What Would You Do?

Everybody reacts differently given the same situation, don’t you think? Go to page 44 of your book and do exercise 1 a) b) ,c) and e). The keys are uploaded (post called “How to Eat an Elephant: Keys).

The previous week, we learnt about conditional sentences and saw an example of how people use conditionals to imagine situations. Did you know that you can use second conditionals to give advice? A very common way is saying: If I were you, I would…, or simply with the second part of the sentence: I would say I’m sorry,I would stay at home, etc.

Here are other ways to give advice:

  1. If I was/were in that (kind of) situation, I’d/ I wouldn’t
  2. Have you thought about +ing? (e.g. Have you thought about studying harder?)
  3. If it was/were me, I’d/ I wouldn’t …(e.g. If it was me, I’d study harder.)
  4. Make sure you (don’t) …(e.g. Make sure you read the instructions carefully)
  5. The sooner you …, the better.(e.g. The sooner you tell him, the better.)
  6. Whatever you do, + imperative (e.g. Whatever you do, be assertive)
  7. -ing might be a good idea (e.g. Living with your best friend might be a good idea).
  8. You should… (that one is too easy for you!)

Now look at an example from an advice column called Ask Amy. Take some time to read it and see if any of the structures above appear.

Your turn!

You found on your favourite social media site a message in which a person asks for help. Read their post and write a short reply (max. 120 words) telling this person what you would do if you were them.Please use at least a couple of the structures above. Look at this infographic for help. Send Ana the reply by email. You have until April 28th to do it.


How to Eat an Elephant: Keys


Conditional Sentences

Time to see a bit of grammar!

This week we’re going to work with conditional sentences.Watch the video below, where you will learn what these sentences are used for and how. Then do the exercises on pages 139 and 140 of your book, where you will also find examples and explanations. I’ll upload the keys on Thursday.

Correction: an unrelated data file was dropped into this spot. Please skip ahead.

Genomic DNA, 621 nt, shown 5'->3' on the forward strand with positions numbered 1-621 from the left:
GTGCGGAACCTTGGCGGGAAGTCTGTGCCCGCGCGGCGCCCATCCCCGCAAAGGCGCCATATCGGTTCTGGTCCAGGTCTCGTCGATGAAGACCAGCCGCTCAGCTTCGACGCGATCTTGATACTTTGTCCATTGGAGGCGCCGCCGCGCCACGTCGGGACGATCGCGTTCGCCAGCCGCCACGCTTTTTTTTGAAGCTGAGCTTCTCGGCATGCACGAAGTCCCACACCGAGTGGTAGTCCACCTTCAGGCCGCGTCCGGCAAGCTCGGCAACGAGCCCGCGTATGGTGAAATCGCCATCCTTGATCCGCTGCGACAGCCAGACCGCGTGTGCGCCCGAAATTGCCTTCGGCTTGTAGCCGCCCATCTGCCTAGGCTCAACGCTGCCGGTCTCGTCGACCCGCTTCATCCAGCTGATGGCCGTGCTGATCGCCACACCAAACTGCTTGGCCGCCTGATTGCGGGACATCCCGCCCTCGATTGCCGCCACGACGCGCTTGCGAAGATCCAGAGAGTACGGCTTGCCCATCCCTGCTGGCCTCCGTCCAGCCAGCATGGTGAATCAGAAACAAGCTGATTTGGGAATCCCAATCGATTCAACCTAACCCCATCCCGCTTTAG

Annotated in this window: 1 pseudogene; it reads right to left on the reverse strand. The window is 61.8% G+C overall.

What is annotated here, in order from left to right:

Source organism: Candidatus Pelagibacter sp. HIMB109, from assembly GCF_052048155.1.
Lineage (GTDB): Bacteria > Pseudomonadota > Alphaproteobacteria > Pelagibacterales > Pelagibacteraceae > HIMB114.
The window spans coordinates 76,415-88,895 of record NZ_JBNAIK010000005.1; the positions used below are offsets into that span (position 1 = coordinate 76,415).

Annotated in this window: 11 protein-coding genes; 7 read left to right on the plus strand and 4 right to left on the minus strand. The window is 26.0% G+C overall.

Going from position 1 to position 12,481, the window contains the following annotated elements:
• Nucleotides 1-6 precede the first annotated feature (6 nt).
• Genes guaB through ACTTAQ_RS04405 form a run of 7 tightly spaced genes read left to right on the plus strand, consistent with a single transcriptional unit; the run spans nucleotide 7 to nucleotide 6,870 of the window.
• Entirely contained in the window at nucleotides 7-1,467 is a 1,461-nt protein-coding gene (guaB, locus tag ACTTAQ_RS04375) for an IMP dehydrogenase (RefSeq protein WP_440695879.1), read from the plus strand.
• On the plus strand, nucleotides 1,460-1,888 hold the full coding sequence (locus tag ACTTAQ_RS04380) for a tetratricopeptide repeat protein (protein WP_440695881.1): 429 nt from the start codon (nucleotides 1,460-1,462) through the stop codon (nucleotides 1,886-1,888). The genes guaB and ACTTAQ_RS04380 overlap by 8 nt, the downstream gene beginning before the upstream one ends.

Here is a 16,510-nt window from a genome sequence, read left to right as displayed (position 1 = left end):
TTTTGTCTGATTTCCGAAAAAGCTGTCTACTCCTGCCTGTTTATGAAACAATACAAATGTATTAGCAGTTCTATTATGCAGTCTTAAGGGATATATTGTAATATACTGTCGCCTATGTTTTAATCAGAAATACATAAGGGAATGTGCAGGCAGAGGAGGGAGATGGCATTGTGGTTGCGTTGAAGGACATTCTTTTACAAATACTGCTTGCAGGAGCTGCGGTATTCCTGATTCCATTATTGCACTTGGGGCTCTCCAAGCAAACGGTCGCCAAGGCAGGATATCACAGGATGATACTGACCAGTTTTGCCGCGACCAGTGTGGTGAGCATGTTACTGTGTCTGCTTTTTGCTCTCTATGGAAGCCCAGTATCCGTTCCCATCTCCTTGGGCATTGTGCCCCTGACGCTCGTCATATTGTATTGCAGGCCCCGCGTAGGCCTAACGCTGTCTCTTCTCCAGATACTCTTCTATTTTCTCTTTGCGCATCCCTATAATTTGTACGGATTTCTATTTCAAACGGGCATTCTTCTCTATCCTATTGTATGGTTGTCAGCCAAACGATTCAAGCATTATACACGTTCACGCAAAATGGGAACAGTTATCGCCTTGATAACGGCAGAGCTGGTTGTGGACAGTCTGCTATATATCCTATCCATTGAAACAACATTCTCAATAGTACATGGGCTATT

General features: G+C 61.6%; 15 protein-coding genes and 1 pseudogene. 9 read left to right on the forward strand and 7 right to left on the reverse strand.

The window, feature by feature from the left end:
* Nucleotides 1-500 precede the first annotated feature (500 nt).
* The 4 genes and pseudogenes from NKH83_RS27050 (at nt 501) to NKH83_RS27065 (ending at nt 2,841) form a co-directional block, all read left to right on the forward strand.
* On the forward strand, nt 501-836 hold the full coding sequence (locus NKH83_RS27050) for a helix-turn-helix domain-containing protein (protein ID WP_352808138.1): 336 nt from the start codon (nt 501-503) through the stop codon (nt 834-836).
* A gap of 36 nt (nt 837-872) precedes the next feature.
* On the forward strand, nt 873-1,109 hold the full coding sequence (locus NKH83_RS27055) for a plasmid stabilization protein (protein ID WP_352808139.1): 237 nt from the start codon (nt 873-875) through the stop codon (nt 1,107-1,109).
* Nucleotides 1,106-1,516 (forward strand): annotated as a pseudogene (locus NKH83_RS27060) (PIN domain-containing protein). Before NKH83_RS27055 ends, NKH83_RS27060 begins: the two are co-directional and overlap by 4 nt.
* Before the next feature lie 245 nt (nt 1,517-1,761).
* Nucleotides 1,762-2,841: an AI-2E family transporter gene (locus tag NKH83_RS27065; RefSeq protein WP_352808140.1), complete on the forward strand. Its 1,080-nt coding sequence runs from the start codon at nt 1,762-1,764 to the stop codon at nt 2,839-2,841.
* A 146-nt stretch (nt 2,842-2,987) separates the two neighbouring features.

When you have studied and done the exercises in your textbook, play this game to test your knowledge.

Listen and think

As you now know, the 2nd and the 3rd conditional are very useful to talk about things we imagine.

Have you ever listened to Beyonce’s song ‘If I Were a Boy’? In it, Beyonce imagines what it would be like to be a boy and tells us the things she would do. Click here, introduce your name and watch the video while you answer the questions that will pop up to your right. If you’re using your phone, perhaps you’ll have to download the app Edpuzzle (it’s free), then click on the link I posted and you’ll be able to do it.

Feel free to sing along 😉 I hope you enjoy it!

You have until April 21st to do this.

PS. If you can’t do the song activity on EdPuzzle because it doesn’t work on your device, contact me by email and I will figure out another way.


Conditional Sentences: Keys

Below you’ll see the keys to the grammar exercises on pages 139 and 140 of your textbook.


Let’s Talk about Sports!

Go to this site and watch the video about extreme sports, then do the Check your understanding : true or false and the Check your understanding: grouping exercises you will find under it. These are self-correcting exercises.

Once you’ve done that, we’re going to talk about sports. You’re going to record a video (máx. 3 minutes) talking about three of the following questions: